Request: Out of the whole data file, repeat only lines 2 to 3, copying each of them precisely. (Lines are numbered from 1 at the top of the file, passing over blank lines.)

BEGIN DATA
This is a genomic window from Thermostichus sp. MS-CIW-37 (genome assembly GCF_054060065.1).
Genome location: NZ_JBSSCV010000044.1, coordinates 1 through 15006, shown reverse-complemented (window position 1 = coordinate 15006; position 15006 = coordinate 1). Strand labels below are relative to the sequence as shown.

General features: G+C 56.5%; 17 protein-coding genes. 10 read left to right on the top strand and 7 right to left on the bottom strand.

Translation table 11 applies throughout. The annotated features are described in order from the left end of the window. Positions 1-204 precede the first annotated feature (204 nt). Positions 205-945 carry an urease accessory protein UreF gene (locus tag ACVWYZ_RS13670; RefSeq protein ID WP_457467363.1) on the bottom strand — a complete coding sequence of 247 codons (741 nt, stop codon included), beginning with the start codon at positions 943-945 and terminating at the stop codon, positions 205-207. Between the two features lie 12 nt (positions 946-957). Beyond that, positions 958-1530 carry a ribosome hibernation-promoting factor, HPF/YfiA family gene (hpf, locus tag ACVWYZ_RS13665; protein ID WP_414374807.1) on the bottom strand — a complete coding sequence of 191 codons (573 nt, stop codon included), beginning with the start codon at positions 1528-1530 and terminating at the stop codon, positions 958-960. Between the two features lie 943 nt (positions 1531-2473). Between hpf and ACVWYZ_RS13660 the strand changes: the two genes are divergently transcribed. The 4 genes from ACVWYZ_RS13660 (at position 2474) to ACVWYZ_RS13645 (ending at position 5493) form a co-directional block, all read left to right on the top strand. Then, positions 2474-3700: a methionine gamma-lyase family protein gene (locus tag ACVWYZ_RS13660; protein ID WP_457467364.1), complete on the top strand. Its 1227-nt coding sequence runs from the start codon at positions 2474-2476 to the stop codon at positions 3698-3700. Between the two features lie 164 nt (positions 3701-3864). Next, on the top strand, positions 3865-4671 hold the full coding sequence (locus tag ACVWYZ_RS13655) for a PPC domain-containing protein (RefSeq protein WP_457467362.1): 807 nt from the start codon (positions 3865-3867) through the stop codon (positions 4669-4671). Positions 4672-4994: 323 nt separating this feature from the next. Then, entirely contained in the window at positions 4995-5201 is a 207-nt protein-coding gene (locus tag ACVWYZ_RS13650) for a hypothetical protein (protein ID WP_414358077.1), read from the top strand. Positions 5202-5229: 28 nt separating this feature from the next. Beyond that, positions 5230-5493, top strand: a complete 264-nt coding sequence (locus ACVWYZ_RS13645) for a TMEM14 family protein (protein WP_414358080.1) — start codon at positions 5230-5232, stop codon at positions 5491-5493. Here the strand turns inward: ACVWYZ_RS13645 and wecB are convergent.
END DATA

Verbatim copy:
Genome location: NZ_JBSSCV010000044.1, coordinates 1 through 15006, shown reverse-complemented (window position 1 = coordinate 15006; position 15006 = coordinate 1). Strand labels below are relative to the sequence as shown.

General features: G+C 56.5%; 17 protein-coding genes. 10 read left to right on the top strand and 7 right to left on the bottom strand.